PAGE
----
House #3

This house was so cool. I love old houses and this one had been beautifully cared for and preserved. There were really unique features like the original key from the 1790s and a weird cave-like storage area behind the fireplace in the kitchen. The previous owners had saved articles from the newspaper about the house over the years. They had an article with pictures about the historical barn being driven down the road when it was rescued from being torn down at another location. The house was donated to the historical society at one point and then sold to the people now selling it. There was a pool and 10 acres of land. It was sadly located directly next to the train tracks. I took zero pictures of the barn for this property because – spoiler alert – once I got outside, I realized it would be impossible to put an arena in. The property was just way too hilly. It was a cute little 5 stall barn with a bunch of pasture land and connection to trails (you could even ride to an ice cream shop), but no way to put in an arena. $595k

What house would you pick?

I will return to the Horse House Hunting series in a few weeks – hopefully with an exciting update – but in the meantime, I’ll have a series of posts on going to Arizona for two weeks to compete at the Coconino Horse Trials!

22 thoughts on “Horse House Hunters – Episode 6

  1. Megan K

    I like the last one, personally.

    My parents live in maine and i go up there pretty frequently. they live a bit farther north than portland though. the mosquito thing is pretty bad everywhere in maine as soon as summer hits, but its very short lived. by september things are already starting to die.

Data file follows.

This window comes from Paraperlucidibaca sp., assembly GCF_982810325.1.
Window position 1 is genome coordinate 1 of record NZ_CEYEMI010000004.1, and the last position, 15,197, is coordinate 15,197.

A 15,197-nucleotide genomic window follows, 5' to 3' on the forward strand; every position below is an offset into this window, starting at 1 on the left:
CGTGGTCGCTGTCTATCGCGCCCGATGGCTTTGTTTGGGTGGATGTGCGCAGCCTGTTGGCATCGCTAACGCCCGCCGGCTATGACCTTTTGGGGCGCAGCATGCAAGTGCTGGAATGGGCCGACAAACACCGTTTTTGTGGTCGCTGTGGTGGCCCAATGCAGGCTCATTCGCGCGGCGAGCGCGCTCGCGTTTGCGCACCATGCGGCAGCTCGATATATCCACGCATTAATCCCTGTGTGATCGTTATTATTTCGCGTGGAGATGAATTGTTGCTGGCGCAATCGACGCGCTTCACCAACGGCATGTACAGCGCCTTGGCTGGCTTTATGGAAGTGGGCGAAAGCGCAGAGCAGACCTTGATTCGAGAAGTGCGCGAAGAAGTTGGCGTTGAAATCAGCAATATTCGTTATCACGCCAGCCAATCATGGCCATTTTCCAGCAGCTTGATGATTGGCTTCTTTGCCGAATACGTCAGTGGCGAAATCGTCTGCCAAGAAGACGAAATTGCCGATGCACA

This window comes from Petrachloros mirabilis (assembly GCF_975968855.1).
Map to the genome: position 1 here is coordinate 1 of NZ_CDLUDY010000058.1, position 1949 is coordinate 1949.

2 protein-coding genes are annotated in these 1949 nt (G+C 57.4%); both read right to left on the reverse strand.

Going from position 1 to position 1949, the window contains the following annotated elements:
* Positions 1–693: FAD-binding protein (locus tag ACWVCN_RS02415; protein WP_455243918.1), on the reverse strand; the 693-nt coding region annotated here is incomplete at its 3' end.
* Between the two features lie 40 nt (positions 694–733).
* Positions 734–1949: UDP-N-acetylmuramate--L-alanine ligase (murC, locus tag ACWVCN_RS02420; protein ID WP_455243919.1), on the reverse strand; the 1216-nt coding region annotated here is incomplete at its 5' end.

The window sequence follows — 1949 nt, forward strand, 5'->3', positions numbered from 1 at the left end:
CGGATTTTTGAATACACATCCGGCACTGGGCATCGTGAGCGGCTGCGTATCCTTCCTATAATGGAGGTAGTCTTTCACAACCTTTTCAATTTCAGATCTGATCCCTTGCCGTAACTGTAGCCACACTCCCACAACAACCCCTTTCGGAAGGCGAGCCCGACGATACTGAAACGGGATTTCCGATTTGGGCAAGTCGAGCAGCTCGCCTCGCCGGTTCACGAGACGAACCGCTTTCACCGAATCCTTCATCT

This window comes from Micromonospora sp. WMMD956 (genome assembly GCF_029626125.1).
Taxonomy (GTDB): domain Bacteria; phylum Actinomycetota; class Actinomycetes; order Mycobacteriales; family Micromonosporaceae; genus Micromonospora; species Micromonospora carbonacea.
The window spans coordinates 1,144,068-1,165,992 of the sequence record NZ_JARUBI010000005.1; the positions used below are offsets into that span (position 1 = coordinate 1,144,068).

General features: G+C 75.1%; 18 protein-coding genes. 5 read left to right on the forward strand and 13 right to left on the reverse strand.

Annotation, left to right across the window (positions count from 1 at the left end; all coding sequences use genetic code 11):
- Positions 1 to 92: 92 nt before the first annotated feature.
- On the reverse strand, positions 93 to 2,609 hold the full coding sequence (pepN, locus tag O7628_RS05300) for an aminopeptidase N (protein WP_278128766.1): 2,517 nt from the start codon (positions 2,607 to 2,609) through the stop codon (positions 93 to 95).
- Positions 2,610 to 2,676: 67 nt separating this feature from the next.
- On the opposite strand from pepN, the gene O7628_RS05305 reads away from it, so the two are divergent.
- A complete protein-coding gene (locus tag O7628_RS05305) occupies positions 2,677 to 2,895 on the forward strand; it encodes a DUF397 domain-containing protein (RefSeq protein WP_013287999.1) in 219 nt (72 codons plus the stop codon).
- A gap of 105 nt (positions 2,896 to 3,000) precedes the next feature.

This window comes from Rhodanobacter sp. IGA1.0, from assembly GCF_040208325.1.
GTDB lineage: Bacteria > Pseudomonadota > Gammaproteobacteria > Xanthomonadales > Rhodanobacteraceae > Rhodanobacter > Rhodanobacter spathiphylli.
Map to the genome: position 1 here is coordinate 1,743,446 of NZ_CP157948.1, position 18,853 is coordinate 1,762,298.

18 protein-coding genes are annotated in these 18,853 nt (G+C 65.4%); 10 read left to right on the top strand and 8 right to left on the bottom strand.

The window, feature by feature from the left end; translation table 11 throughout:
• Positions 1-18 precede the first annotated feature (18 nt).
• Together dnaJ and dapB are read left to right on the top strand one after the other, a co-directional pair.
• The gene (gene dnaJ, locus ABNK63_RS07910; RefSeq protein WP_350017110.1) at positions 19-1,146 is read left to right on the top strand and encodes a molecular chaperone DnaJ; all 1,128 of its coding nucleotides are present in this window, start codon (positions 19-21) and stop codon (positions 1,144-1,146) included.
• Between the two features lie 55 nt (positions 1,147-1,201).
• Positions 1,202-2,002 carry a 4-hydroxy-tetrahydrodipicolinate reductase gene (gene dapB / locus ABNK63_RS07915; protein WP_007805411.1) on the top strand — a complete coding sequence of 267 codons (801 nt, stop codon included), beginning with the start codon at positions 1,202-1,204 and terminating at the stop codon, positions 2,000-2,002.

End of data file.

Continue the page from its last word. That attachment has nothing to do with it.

have you been up there in the winter at all yet?

    1. Olivia Post author

      We visited Vermont, NH, and Portland in December to see how the winters would be. We survived an ice storm and questioned our life choices. The mosquitoes were everywhere, but there were much, much worse in Scarborough.

  2. Suzy

    None of the above, sorry! But I do think renting is a good idea when going to a new area so you can get a better feel for it before you commit.

    1. Olivia Post author

      In this area everything is under 3′ of snow from December to May so we’d have to haul out every single day. Which is why we’re pretty committed to having an indoor.

      1. Shauna

        Definitely a good choice! An indoor is pretty much a necessity in New England – and I live in Southern New England. 🙂

  3. Stacie Seidman

    I think I might pick one if I had to choose. But the mosquitoes are surely a deterrent! 2 just seems like too much work is required to make it work for you. And three… you would really want an indoor come winter up there!

  4. Betsy in WI

    #2, use the breeding barn stalls for your horses, and throw a coverall top on the outdoor. Voila!
    As long as the cinder block stalls have decent light and ventilation, they are safe. Solid, fireproof, insulated, chewproof; they are unusual but do have some advantages. Use the skinny arena for.. minis?

    1. Olivia Post author

      These cinderblock stalls were terrible. No windows and only a small, barred view into the aisle. Everyone of the horses in them looked like they wanted to murder someone. My parents were with me and I barely stopped my mother from petting one and getting her hand ripped off. I think the mood of the horses really influenced how I felt about that place.

  5. KateRose

    I love those old school keys for #3 would appeal to me hugely hahah. Sounds like none of them really meet your needs though. Have fun at Coconino!!! 😀

  6. Sarah (threechestnuts)

    If only you could put them together? I like the arena in house 1, the kitchen in house 2, and the key in house 3? Plus a lot of things about house 3 but the fact that there’s no place for an arena isn’t really helpful, is it? Can’t wait to hear more about AZ (and hopefully news in a few weeks)!

  7. Pingback: Coconino Horse Trials – Part I – DIY Horse Ownership

  8. rooth

    Ugh… this is so difficult. I wouldn’t feel the best buying any of those. How is your rental search going? I agree that that might be the smart way to start out at first

  9. L. Williams

    Since mosquitos love me that would totally nix #1 for me and you can’t build an arena at #3, I’d go with #2 even though it sounds ridiculously huge.